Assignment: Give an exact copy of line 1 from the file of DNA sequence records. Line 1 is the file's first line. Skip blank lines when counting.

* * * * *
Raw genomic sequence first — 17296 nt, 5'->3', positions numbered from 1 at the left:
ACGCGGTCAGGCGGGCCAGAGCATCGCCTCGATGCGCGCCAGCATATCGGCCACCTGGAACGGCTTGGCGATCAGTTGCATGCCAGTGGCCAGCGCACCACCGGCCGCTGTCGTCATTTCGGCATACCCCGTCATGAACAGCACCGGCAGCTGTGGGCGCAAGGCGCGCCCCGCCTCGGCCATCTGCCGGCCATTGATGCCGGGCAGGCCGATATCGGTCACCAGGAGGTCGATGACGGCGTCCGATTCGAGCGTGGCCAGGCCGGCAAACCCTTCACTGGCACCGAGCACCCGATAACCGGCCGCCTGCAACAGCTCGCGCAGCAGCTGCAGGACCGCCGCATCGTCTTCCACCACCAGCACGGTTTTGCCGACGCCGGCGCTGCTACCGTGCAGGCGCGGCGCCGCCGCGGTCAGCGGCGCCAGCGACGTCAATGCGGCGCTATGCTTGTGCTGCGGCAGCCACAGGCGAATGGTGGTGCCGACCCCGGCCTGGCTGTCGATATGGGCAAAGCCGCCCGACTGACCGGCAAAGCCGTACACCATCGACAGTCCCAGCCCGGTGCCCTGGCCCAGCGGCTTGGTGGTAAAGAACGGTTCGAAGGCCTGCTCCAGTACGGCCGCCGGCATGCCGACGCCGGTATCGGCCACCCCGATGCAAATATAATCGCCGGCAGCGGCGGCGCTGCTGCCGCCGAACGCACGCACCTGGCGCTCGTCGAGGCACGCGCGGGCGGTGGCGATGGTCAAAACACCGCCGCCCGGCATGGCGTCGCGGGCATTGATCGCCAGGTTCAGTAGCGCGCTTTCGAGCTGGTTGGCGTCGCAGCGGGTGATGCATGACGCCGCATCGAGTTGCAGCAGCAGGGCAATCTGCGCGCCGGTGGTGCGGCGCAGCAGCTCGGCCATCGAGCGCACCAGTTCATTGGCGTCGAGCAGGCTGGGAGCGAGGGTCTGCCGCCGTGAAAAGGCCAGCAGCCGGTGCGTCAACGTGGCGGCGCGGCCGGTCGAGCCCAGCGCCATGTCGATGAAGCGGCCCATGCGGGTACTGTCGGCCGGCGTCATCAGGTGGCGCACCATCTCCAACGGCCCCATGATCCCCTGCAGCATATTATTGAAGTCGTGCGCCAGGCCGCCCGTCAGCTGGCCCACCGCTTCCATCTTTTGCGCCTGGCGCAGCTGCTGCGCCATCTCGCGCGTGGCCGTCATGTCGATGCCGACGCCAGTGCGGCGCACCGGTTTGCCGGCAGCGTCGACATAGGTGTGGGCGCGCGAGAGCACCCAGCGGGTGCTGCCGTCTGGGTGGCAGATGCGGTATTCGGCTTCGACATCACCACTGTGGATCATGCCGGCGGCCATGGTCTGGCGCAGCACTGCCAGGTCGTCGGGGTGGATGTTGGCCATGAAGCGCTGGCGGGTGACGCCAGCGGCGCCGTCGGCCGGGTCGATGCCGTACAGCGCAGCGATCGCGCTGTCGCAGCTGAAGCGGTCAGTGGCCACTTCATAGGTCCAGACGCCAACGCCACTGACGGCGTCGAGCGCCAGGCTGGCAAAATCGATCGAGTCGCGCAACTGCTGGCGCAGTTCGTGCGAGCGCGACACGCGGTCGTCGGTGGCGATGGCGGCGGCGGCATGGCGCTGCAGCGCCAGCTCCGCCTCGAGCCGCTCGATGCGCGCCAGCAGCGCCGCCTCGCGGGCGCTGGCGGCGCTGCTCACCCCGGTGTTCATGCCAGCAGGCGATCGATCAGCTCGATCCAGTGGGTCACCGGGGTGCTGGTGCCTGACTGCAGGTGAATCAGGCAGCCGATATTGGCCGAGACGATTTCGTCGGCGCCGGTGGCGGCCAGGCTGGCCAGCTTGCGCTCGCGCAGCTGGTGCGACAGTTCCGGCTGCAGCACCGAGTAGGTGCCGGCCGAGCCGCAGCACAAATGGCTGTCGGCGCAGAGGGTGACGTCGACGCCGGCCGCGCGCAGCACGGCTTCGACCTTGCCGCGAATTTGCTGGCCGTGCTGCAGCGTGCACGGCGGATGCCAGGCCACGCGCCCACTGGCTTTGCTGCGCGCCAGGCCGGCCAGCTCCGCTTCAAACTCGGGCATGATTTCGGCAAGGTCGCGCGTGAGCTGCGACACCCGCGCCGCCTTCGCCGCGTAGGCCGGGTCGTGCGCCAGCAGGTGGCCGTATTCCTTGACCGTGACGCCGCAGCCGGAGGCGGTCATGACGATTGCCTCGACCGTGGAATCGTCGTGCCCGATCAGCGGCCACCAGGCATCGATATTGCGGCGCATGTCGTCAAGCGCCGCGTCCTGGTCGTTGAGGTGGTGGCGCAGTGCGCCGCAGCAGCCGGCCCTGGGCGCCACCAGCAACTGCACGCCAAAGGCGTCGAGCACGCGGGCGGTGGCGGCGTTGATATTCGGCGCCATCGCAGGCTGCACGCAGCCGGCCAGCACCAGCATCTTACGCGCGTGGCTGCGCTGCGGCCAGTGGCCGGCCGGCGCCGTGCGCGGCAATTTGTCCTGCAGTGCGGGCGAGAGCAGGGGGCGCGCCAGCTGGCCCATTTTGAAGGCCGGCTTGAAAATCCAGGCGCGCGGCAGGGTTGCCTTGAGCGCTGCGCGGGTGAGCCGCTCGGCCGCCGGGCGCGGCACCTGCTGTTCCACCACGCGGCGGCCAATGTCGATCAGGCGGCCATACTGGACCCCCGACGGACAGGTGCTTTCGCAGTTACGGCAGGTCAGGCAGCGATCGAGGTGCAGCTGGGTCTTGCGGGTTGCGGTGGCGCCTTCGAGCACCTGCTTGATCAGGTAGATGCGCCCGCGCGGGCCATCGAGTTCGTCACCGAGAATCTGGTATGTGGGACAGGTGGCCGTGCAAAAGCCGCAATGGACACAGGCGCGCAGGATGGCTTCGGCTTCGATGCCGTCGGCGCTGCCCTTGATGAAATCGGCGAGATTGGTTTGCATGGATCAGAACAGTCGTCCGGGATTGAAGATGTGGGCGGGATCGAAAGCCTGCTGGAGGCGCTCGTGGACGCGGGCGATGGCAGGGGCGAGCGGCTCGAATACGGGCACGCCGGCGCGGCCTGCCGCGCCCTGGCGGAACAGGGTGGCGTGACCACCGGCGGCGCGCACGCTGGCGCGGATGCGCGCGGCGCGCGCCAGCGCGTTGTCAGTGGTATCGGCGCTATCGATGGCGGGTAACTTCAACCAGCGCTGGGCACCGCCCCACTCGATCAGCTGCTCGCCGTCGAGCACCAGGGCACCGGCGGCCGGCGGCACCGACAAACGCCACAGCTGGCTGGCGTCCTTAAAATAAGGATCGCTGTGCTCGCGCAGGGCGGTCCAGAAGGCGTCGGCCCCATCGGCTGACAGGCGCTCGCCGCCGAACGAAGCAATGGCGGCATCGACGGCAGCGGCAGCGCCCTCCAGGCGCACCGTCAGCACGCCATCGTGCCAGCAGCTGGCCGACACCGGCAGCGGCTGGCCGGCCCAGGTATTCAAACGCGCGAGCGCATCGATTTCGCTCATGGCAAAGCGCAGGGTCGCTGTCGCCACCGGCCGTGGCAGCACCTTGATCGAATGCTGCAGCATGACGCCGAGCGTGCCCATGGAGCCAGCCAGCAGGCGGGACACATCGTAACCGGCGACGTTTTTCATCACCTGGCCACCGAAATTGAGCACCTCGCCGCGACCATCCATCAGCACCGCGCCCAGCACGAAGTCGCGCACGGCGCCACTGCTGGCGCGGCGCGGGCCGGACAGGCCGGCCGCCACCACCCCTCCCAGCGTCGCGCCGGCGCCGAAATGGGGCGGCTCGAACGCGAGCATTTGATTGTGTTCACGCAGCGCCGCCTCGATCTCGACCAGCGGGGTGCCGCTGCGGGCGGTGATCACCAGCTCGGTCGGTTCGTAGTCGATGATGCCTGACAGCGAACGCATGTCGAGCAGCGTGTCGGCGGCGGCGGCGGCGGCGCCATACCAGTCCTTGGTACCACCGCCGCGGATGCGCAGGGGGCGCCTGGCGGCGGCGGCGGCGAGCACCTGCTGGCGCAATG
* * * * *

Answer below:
Raw genomic sequence first — 17296 nt, 5'->3', positions numbered from 1 at the left: